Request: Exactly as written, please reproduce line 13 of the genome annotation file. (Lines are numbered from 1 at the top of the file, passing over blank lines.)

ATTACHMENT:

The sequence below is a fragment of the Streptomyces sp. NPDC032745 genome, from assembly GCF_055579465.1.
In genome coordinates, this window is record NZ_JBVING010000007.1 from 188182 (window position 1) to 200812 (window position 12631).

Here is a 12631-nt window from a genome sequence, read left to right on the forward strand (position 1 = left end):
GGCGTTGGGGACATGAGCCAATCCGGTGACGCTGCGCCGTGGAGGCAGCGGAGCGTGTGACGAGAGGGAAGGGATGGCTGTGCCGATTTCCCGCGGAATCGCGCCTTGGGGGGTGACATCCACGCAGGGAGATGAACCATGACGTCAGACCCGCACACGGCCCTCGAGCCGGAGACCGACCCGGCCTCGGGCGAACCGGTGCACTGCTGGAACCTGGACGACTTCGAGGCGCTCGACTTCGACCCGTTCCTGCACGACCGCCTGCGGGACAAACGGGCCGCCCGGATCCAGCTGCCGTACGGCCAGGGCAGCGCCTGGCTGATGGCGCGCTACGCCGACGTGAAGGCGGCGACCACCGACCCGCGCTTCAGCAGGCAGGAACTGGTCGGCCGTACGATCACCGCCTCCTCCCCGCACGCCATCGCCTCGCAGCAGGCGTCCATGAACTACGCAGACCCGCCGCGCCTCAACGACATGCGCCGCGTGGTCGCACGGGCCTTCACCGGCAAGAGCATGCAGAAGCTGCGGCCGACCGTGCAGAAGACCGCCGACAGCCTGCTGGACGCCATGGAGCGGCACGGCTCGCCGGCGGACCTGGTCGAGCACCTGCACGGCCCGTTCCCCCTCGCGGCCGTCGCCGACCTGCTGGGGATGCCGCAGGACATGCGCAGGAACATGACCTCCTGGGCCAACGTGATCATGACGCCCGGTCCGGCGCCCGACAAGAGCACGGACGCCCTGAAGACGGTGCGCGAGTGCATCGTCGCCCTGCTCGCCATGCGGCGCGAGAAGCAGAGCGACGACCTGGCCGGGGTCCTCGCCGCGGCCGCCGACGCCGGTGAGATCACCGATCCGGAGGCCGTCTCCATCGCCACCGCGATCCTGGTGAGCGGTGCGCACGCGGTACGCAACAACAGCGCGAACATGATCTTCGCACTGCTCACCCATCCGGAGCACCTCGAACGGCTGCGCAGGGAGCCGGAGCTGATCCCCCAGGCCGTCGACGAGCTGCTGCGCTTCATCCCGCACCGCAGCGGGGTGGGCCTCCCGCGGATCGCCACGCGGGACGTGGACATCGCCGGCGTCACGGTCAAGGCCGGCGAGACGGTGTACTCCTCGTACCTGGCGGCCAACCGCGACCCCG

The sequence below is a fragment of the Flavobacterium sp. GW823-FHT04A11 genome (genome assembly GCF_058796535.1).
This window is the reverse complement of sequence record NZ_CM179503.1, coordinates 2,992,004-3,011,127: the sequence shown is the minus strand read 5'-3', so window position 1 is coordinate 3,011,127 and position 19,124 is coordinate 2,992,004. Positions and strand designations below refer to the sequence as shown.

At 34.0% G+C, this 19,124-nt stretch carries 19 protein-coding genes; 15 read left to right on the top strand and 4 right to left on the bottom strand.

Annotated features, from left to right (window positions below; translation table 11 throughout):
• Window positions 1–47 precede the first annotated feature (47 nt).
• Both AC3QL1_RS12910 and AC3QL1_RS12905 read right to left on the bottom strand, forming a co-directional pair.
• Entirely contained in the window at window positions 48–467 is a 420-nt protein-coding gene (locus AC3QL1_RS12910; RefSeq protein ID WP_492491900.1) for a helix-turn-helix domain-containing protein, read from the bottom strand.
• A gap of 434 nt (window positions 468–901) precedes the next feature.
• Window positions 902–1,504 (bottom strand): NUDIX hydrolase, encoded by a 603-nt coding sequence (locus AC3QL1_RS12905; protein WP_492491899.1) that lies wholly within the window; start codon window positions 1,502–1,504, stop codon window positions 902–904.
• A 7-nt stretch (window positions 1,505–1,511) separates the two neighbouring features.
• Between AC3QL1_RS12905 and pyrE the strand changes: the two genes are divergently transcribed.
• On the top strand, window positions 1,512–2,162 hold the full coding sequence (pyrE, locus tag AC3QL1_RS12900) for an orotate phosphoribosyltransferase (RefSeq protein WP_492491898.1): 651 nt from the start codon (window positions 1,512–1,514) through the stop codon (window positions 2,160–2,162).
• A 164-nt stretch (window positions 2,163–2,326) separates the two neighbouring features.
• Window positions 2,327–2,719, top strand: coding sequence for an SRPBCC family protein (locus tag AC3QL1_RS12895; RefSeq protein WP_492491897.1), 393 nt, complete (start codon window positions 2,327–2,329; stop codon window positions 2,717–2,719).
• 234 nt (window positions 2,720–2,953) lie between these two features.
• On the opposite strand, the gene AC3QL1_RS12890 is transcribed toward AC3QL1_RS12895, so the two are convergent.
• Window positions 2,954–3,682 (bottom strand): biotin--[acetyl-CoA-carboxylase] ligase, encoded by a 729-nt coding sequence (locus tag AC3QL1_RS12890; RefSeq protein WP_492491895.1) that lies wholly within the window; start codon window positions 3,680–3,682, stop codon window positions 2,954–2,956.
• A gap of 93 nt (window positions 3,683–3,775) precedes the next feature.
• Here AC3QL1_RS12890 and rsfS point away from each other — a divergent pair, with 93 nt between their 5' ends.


• Window positions 902–1,504 (bottom strand): NUDIX hydrolase, encoded by a 603-nt coding sequence (locus AC3QL1_RS12905; protein WP_492491899.1) that lies wholly within the window; start codon window positions 1,502–1,504, stop codon window positions 902–904.